Little gear needed.
The days where you had to lug a field or view camera with a tilt front and adjustable back to correct for perspective distortion in architectural photography are largely gone. Now any competent digital camera with a dose of Photoshop thrown in can see to it that verticals cease converging and squares are square. There are also limited perspective correction tools in Lightroom 3 but the Transform tools in Photoshop are far more powerful. Once the image is exported from LR to PS, hit Cmnd-A in Photoshop to select the image and then the Transform tools in the Edit menu will come alive. To show the grid, which greatly aids alignment, hit Cmnd-’ (apostrophe). The grid spacing can be set in Preferences.
Except for the last, every image accompanying this article was corrected using PS CS2->Edit->Transform->Distort. The Transform function in PS dates back to at least Photoshop 5 many years ago, so it’s not like you need the most recent version there is, and old versions like CS2 and before will run fine on modern Macs, automatically using Rosetta. As the perspective correction process will introduce some cropping of the original I purposefully include a good deal more in the snap than is otherwise required whenever I anticipate that perspective correction will be applied.
The Transform menu in Photoshop. This is CS2 but all later versions have it too.
When snapping architecture, an art form I greatly enjoy, I generally carry my Panasonic G1 with the 14-45mm kit lens and pocket that little wonder the 45-200mm zoom telephoto. This remains the only 400mm telephoto (full frame equivalent) which I think nothing of taking with me. Incredibly small, very sharp and with OIS built in to cut the shakes, it’s a miracle of modern optical and electronic technology. I may not use it that much but when I do, boy do I appreciate what it can do.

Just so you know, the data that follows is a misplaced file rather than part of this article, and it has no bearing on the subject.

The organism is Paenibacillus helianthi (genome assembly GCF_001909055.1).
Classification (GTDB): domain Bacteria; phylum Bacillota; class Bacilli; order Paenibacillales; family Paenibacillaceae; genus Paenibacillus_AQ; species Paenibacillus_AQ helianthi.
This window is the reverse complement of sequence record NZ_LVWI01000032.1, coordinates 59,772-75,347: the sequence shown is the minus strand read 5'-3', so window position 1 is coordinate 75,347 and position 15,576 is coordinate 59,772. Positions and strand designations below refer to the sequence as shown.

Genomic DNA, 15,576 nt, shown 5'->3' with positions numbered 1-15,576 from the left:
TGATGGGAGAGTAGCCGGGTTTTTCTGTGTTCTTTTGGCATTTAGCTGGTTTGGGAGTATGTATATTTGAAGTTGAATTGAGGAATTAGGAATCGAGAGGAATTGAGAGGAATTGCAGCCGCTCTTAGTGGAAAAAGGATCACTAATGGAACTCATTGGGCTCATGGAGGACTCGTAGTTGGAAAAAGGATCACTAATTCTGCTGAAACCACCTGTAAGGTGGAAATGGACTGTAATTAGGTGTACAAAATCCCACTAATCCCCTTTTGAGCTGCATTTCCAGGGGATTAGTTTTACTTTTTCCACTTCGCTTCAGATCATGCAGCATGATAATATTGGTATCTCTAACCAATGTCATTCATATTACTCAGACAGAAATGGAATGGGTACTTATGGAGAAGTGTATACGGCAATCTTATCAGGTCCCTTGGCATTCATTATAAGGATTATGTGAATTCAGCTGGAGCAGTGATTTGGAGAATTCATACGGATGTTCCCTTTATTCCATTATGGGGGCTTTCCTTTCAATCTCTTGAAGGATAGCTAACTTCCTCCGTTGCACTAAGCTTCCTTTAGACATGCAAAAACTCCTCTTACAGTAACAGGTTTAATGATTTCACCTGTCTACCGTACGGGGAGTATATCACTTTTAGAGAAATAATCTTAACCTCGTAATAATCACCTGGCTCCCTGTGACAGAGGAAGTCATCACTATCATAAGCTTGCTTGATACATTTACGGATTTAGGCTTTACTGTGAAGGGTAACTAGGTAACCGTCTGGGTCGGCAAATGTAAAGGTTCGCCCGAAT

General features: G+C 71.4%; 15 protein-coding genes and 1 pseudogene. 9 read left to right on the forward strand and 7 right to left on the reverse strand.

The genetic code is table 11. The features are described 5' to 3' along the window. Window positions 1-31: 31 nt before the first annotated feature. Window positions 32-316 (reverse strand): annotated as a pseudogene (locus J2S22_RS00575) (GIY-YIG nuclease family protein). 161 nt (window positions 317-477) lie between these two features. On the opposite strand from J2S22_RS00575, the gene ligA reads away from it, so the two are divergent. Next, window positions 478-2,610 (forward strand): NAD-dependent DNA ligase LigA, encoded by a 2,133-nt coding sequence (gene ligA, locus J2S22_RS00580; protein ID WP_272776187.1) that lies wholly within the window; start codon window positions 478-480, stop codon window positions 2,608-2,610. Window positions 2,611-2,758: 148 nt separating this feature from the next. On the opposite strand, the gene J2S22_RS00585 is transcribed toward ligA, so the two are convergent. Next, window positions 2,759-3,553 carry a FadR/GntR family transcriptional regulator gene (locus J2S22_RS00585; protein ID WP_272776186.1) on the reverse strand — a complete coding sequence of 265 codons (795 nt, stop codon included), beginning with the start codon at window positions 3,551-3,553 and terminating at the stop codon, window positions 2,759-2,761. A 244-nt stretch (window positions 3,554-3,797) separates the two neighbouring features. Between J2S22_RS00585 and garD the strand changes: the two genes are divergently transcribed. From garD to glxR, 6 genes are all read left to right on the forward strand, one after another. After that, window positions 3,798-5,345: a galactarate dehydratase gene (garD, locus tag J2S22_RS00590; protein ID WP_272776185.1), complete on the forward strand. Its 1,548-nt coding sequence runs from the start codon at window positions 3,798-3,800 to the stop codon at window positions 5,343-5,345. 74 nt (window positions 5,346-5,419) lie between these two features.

Mooching around San Francisco the other day I found more subjects with this little lens pair than seems decent. Splendid contrasty sun didn’t hurt, either.
Chevron Building, Stevenson and 2nd Street. 109mm.
The neo-modern flying saucer whimsy of the Chevron Building (1975) contrasts with the Beaux-Arts beauty in the foreground.
Bus stop on Fremont Street. 41mm.
Another touch of humor in what would just me another utilitarian municipal fixture otherwise.
Ooops! What was the architect thinking of here? 147mm.
Silly things like this can be picked out easily with a long telephoto lens. I added the vignetting in Lightroom – the 45-200mm does not vignette the corners, covering the frame superbly.
Old and new. 31mm.
The builders may have done a heavy handed job on the brickwork when they installed the new windows, but at least the old building survived. The monstrosity behind it just makes the oldie look better.
Reflections are always fun. A healthy dose of Photoshop to fix the leaning verticals was called for here when round-tripping the original from Lightroom.
Oakland Bay Bridge seen through a street car on Steuart Street. 34mm.
One masterpiece of depression era engineering seen through another.
Don’t lease me. 23mm.
How badly do they want to lease this place after painting a broken window on it? Very droll. On Annie Street, north of east Mission Street.
With decent modern sensors, a fast ISO (I use ISO320 on the Panny G1 which is a good compromise between grain and speed on the smallish MFT sensor) and OIS, no tripod is needed, even with long lenses. At the long end of the 45-200mm I will always try to find that extra bit of support, be it a lamppost or parking meter, but it’s quite amazing what you can get away with and still come home with a sharp image.